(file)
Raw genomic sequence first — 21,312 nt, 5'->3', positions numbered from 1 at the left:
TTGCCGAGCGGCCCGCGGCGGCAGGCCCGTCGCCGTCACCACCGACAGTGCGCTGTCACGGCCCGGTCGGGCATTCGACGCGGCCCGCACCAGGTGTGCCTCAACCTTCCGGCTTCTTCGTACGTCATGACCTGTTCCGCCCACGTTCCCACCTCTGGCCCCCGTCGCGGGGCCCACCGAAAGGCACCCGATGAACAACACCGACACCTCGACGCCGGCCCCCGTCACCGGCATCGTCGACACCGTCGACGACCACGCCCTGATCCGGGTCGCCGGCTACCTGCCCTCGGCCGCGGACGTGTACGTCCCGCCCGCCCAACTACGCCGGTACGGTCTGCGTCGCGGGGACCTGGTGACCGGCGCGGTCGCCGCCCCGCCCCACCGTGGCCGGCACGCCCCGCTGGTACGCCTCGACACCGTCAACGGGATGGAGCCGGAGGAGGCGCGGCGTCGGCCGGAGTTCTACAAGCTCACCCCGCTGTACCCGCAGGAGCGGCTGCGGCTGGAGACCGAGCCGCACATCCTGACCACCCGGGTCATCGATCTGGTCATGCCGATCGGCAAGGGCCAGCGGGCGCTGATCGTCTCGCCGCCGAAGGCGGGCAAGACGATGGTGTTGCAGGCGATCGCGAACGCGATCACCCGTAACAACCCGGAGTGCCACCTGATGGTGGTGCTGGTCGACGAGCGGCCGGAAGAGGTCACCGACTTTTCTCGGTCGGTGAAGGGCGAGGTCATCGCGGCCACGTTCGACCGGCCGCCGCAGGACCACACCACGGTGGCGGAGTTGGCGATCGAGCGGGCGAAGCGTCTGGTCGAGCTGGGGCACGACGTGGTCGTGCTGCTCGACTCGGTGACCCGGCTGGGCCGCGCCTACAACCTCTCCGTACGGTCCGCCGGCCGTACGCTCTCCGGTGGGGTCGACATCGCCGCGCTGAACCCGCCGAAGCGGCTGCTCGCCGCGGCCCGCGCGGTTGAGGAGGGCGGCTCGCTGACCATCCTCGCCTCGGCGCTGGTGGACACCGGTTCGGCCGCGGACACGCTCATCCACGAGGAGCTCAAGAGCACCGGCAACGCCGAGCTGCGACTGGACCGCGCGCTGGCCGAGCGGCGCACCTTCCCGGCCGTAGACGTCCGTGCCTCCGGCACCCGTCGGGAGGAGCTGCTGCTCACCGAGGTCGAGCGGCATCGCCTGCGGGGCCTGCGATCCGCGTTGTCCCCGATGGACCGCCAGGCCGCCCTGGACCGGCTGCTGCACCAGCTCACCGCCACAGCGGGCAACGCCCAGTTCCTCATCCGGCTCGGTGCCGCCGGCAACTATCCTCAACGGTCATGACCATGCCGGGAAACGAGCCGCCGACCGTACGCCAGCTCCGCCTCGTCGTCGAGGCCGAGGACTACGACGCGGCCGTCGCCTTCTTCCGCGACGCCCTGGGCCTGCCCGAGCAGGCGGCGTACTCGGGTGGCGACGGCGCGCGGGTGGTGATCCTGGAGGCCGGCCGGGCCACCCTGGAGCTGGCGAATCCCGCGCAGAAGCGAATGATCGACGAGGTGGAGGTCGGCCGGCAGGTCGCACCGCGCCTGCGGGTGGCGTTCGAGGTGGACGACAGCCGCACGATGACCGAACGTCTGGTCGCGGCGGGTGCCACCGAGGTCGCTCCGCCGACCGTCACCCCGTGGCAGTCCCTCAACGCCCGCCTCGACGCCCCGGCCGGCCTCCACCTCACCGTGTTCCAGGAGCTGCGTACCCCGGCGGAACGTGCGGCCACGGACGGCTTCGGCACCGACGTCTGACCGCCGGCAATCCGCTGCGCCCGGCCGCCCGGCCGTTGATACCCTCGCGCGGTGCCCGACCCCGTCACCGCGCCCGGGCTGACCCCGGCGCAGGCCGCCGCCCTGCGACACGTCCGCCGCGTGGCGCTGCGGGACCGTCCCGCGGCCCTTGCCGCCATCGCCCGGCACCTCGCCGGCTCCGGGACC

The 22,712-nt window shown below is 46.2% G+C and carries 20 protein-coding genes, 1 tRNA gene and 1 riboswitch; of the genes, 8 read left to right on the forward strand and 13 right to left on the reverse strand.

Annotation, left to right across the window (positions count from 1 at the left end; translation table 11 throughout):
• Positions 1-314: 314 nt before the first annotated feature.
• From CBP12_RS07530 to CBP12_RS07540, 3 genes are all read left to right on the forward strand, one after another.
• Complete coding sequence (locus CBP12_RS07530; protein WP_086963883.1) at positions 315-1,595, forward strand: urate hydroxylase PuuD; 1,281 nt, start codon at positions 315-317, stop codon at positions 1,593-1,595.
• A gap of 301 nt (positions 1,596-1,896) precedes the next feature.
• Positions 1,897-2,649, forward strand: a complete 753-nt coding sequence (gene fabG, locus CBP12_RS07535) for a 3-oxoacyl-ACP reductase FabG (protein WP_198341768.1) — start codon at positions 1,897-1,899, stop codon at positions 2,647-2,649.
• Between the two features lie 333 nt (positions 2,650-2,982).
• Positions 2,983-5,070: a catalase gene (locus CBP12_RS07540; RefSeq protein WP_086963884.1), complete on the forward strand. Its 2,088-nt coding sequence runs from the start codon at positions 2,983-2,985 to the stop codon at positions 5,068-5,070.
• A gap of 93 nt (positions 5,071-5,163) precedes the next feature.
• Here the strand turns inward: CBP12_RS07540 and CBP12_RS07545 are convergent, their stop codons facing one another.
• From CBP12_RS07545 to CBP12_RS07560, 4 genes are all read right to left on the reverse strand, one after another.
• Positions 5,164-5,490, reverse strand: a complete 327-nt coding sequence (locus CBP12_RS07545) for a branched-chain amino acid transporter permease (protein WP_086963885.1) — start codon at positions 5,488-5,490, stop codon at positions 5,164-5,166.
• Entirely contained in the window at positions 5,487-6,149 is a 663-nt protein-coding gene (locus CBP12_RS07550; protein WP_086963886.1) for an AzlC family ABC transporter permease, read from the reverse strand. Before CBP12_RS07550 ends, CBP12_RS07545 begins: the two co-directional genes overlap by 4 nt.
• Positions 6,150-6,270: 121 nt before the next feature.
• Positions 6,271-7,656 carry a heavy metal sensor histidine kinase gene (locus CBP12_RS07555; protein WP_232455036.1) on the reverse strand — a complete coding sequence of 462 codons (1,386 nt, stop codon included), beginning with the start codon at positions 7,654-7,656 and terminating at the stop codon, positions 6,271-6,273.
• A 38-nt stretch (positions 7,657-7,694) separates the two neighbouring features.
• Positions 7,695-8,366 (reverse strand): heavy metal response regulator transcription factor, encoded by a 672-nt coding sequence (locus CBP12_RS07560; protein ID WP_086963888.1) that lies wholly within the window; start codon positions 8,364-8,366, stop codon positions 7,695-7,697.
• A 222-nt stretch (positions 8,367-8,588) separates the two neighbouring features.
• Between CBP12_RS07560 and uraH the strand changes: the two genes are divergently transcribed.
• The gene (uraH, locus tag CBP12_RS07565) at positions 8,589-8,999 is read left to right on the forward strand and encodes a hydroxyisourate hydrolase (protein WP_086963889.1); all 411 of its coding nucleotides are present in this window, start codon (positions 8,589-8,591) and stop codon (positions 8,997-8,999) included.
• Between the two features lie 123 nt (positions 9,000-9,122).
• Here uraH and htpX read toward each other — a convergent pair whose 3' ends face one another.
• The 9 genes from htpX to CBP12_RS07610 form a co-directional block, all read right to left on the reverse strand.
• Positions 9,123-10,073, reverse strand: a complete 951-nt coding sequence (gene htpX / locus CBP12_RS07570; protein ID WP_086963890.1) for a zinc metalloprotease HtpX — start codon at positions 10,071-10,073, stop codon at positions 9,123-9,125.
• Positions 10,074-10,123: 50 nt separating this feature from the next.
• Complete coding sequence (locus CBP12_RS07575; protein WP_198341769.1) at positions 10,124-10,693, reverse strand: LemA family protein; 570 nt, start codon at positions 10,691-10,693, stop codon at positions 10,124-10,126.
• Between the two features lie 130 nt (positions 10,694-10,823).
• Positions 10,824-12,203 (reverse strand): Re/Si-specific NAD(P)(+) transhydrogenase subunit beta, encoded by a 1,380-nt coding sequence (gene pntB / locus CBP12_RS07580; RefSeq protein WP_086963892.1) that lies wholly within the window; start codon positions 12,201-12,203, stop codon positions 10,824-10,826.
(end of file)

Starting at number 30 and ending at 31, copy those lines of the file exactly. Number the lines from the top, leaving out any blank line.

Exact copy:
• Between the two features lie 130 nt (positions 10,694-10,823).
• Positions 10,824-12,203 (reverse strand): Re/Si-specific NAD(P)(+) transhydrogenase subunit beta, encoded by a 1,380-nt coding sequence (gene pntB / locus CBP12_RS07580; RefSeq protein WP_086963892.1) that lies wholly within the window; start codon positions 12,201-12,203, stop codon positions 10,824-10,826.